Category Archives: Research papers

Multiple Hats

Oops, it’s a week since I blogged.  This is in part due to my trip down to the University of Oxford last week to give a paper at the Cultures of Collecting event at TORCH (The Oxford Research Centre in the Humanities).  The poster gives further details:-

There were four papers – mine was the first.  There was an enthusiastic and welcoming audience, so I felt it went very successfully. (It also gave me a range of other things to think about, which I wouldn’t otherwise have encountered!) Click here for my PowerPoint.   In preparation, I read several papers from Elsner and Cardinal’s book, The Cultures of Collecting, which were thought-provoking to say the least .. and yes, I now have a list of more books I’d like to get hold of!

Now I must get back to the business of my PGCert project.  I do now have a questionnaire, albeit not yet turned into a SurveyMonkey online survey.  First, I have to submit an ethical approval form, so that’s the next hurdle to cross.

Talking About Research

OK – since September, I’ve given four talks, with another to follow next week, and then a sixth in November.  In terms of both research activity and public engagement, I think I’ve been quite active!11228598145_661aa7a45d_z

In September, I talked about Instructions, Introductions, Treatises and Tutors: Music for the Regency Miss (Women and Education in the Long Eighteenth Century); then my Exchange Talk here at RCS: Meanwhile in Scotland, 1808.

Last week I did a Show and Tell talk at Martyrs Kirk research library in St Andrews; and yesterday I did an illustrated Music Talk in St Andrews: From Stationers’ Hall to St Andrews: late Georgian Music and Ladies of Leisure.karen-and-st-andrews-library-choir

 

 

Next week it’s the Edinburgh Bibliographical Society: The Legal Deposit Music of St Andrews: Scottish Airs, Irish and Hebrew Melodies, and other late Georgian Favourites.

And finally, on 16th November, the RMA Scottish Chapter (5.15, Room 2, Music Department, 14 University Gardens, Glasgow) – an approximate but not exact repeat of yesterday’s Music Talk.

rma-colloquia-autumn-2016

Facts, Figures and Femininity

Thinking about a recent Call for Papers, I had an idea of a new angle from which to view my current research.  I’ve already been looking at late Georgian music composed by women, but what if I analysed which books were used by women actually learning music?

Now, I do happen to have many pages of data, which I can interrogate in different ways.    There is nothing more satisfying than – having spent hours gathering what looks like the most insignificant data – getting back home and carefully tabulating it to answer specific questions.  I’ve spent days transcribing minutiae, asking myself if it’s the best use of fieldtrip time, and always concluding that yes, I do need to do this – it’s the only way to get the data that I can then interrogate, so it’s totally justified.  Detailed data is what I do.  I must, however, get back to St Andrews to continue capturing more data before I can see the whole picture. And I can’t go for another eleven days – so tantalising!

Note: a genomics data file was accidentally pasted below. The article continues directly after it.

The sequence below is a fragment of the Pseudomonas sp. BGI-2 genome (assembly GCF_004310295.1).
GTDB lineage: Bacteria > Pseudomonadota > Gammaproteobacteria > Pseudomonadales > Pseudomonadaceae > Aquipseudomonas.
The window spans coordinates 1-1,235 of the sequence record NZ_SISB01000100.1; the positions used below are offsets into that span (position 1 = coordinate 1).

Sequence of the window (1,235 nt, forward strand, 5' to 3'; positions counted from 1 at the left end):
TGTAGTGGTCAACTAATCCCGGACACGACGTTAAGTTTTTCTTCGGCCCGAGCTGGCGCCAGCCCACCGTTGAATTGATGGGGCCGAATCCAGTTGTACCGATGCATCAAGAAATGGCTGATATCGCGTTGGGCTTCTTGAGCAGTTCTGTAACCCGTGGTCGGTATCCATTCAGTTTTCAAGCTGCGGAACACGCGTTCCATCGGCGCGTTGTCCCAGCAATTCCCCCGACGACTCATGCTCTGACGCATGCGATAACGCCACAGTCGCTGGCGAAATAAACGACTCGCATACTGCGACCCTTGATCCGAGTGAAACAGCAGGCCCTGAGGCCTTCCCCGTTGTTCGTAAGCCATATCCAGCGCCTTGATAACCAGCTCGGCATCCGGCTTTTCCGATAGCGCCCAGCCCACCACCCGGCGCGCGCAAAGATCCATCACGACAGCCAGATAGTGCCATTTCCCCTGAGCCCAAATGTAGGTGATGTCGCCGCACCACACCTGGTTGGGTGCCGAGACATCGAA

But to get back to the new idea … By the end of yesterday evening I had produced a new document, sorted out quite a bit of data, and there are some clear results emerging.

I probably have enough to submit an abstract, but I won’t rush into it – I’d rather sleep on it.

Confirmed speakers include:-

Wynds, Vennels and Dual Carriageways: the Changing Nature of Scottish Music

I’m writing what I hope will be a controversial conference paper for the forthcoming Understanding Scotland Musically AHRC-funded two-day conference in Newcastle, 20th-21st October.  I’ll be making the point that pinning down what Scottish music actually IS, is pretty much like going to look for the place where your ancestors come from, and wondering why it doesn’t look the same.  You can’t compare what people thought Scottish music was, 200 years ago, with what people think it is now.  Indeed, if you try to compare what I think Scottish music is, with what you think Scottish music is, or what my son, or your granny, think Scottish music is, you’ll get as many different answers. 

WherGreenock Dalrymple Street Car parke do the wynds, vennels and dual carriageways come into it?  Ah, that would be telling! Though I can tell you that if you see a small, middle-aged personage taking photographs in the middle of a roundabout in Greenock with a perplexed look on her furrowed brow, then you can be fairly sure that’ll be me.

The abstract for my paper can be found under the “Musicologist” tab on this blog.

An Evening of Quiet Reflection and Consolidation

Bass Culture at Musica ScoticaQueen's College Camb

After a hectic few weeks, I need to update my CV with recent papers and presentations.   I maintain an Academia.edu presence; and since Research Gate is a good discussion forum, I upload what I can there, too.  I want my research profile to be as good as it can be.  I work full-time; while the boys were small, I didn’t do much scholarly writing or presenting.  Since doing the PhD part-time in my spare time, I’m making up for lost time.  None of this is directly related to my studies for the Teaching Artist course, but it is all part of the package that is me, so I wanted somehow to weave it into this e-portfolio.  For that reason, I’ve given my CV its own page on this blog.